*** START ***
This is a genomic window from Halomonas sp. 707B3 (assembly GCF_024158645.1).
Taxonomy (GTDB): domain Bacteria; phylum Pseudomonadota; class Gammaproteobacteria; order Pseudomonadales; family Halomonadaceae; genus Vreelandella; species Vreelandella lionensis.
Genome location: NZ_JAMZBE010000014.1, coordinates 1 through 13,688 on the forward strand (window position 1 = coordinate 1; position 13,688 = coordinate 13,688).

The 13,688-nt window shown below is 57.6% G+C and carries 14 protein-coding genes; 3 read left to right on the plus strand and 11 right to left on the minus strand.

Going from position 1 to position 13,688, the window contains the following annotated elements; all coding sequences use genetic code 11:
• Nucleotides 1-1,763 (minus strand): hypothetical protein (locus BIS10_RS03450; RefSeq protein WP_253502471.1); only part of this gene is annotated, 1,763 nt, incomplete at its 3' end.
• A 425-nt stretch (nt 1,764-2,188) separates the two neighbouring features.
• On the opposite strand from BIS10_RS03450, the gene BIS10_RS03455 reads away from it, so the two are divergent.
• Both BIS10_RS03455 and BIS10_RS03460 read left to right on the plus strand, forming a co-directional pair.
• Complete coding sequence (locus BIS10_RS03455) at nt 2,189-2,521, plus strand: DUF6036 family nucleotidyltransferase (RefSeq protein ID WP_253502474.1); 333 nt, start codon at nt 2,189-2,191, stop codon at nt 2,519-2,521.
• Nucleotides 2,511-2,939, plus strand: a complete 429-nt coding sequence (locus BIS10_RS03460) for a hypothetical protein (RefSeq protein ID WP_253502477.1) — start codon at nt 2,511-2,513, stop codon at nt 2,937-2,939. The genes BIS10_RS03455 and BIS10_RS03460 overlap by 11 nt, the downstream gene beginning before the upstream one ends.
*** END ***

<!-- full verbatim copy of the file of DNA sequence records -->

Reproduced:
This is a genomic window from Halomonas sp. 707B3 (assembly GCF_024158645.1).
Taxonomy (GTDB): domain Bacteria; phylum Pseudomonadota; class Gammaproteobacteria; order Pseudomonadales; family Halomonadaceae; genus Vreelandella; species Vreelandella lionensis.
Genome location: NZ_JAMZBE010000014.1, coordinates 1 through 13,688 on the forward strand (window position 1 = coordinate 1; position 13,688 = coordinate 13,688).

The 13,688-nt window shown below is 57.6% G+C and carries 14 protein-coding genes; 3 read left to right on the plus strand and 11 right to left on the minus strand.

Going from position 1 to position 13,688, the window contains the following annotated elements; all coding sequences use genetic code 11:
• Nucleotides 1-1,763 (minus strand): hypothetical protein (locus BIS10_RS03450; RefSeq protein WP_253502471.1); only part of this gene is annotated, 1,763 nt, incomplete at its 3' end.
• A 425-nt stretch (nt 1,764-2,188) separates the two neighbouring features.
• On the opposite strand from BIS10_RS03450, the gene BIS10_RS03455 reads away from it, so the two are divergent.
• Both BIS10_RS03455 and BIS10_RS03460 read left to right on the plus strand, forming a co-directional pair.
• Complete coding sequence (locus BIS10_RS03455) at nt 2,189-2,521, plus strand: DUF6036 family nucleotidyltransferase (RefSeq protein ID WP_253502474.1); 333 nt, start codon at nt 2,189-2,191, stop codon at nt 2,519-2,521.
• Nucleotides 2,511-2,939, plus strand: a complete 429-nt coding sequence (locus BIS10_RS03460) for a hypothetical protein (RefSeq protein ID WP_253502477.1) — start codon at nt 2,511-2,513, stop codon at nt 2,937-2,939. The genes BIS10_RS03455 and BIS10_RS03460 overlap by 11 nt, the downstream gene beginning before the upstream one ends.